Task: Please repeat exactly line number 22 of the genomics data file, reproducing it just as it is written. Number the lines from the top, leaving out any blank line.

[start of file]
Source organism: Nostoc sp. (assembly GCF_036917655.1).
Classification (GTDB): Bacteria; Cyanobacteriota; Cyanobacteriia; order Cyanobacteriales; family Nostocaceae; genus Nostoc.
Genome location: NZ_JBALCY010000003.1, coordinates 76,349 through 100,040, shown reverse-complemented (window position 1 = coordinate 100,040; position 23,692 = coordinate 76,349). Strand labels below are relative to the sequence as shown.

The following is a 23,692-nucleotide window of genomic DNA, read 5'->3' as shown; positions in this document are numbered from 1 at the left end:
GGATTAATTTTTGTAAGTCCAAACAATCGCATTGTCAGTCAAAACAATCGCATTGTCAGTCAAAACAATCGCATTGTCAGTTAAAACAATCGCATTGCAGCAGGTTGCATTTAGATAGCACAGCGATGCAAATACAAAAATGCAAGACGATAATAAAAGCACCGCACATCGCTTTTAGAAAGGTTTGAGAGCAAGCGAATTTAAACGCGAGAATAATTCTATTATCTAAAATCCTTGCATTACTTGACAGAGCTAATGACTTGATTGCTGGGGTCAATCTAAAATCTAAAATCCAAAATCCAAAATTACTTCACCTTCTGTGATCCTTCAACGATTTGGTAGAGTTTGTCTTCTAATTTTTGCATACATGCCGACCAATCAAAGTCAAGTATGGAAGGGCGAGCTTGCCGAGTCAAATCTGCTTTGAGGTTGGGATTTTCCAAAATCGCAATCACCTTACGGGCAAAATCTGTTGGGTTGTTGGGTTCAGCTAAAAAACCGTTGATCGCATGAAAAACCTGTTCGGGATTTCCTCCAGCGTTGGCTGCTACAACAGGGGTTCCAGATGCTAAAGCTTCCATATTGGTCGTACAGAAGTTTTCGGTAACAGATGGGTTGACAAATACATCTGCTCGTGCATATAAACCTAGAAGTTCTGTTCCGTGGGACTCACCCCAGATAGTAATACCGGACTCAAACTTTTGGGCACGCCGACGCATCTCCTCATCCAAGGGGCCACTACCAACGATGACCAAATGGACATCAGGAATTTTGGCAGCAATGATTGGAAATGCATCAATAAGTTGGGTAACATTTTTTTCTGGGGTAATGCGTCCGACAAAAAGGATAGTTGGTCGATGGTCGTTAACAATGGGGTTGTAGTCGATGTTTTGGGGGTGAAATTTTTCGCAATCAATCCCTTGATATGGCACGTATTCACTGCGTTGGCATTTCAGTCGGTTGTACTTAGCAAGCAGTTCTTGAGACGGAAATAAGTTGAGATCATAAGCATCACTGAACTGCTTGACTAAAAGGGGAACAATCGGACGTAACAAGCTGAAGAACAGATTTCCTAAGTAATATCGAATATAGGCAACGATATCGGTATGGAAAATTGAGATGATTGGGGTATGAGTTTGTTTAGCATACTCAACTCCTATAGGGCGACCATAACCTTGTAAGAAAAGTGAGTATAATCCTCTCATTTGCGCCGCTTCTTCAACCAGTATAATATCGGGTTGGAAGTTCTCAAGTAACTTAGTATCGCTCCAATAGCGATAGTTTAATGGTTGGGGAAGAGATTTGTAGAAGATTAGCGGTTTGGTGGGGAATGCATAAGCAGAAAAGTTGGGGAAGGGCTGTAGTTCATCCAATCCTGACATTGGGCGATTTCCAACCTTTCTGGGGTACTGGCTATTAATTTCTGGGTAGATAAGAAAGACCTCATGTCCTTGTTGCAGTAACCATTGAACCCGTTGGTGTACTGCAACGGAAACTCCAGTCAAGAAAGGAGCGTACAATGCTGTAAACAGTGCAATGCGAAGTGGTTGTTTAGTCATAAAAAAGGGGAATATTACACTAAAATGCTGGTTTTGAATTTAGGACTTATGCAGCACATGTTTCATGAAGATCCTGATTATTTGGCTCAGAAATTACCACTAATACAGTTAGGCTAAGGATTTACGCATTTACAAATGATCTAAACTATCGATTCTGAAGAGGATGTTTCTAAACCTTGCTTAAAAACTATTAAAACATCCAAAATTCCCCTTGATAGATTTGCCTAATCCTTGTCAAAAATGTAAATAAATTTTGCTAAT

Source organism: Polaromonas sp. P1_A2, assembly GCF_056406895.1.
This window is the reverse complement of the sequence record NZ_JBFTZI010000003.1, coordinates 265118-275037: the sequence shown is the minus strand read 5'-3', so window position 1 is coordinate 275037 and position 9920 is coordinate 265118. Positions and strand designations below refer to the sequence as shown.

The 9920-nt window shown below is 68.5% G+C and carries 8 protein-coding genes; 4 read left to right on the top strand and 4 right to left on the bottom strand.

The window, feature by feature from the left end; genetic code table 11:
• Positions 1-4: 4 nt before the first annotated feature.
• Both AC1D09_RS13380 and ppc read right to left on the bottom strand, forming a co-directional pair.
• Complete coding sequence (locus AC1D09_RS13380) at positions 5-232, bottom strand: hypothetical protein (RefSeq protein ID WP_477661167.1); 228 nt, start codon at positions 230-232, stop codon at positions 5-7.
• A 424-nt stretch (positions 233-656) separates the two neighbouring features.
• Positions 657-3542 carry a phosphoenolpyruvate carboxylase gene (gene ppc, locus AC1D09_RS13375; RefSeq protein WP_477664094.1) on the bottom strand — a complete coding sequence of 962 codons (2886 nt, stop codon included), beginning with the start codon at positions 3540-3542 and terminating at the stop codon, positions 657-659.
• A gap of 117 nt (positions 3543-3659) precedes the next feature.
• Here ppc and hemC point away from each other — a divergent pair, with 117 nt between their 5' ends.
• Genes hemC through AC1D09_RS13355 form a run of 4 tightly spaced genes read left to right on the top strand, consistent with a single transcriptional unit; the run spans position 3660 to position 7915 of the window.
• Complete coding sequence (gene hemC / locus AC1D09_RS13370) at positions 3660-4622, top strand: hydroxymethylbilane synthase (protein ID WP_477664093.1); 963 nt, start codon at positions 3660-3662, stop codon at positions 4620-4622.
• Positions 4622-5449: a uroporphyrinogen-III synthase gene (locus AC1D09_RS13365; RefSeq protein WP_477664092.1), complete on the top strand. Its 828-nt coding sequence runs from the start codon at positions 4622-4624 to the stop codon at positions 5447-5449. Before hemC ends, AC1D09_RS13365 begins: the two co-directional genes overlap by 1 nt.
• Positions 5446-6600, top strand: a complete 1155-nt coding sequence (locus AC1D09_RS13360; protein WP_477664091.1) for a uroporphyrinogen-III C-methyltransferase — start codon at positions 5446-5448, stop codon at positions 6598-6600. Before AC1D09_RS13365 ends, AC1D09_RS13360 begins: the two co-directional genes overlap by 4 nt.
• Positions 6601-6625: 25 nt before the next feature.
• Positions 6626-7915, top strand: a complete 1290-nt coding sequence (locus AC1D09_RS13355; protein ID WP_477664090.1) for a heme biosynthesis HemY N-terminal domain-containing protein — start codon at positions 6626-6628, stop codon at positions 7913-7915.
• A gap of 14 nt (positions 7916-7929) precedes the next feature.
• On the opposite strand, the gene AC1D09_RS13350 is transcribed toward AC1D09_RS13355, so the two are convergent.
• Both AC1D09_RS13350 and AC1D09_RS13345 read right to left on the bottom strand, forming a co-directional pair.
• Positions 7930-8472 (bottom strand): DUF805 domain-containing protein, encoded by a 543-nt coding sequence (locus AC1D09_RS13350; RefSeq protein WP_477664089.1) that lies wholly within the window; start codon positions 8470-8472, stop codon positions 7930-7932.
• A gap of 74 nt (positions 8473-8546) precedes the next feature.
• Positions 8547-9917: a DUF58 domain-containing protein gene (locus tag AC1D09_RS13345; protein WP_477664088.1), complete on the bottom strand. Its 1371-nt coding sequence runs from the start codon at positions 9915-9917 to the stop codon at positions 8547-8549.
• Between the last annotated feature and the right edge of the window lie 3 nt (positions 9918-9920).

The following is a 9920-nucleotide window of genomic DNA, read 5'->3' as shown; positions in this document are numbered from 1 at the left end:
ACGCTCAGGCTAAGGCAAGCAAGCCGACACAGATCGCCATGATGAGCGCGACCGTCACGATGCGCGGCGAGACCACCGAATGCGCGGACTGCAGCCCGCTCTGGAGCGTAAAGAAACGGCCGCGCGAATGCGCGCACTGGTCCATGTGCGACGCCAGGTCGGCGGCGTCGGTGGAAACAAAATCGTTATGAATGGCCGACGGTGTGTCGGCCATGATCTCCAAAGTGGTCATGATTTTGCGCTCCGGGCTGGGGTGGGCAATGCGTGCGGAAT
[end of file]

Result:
• Positions 6626-7915, top strand: a complete 1290-nt coding sequence (locus AC1D09_RS13355; protein ID WP_477664090.1) for a heme biosynthesis HemY N-terminal domain-containing protein — start codon at positions 6626-6628, stop codon at positions 7913-7915.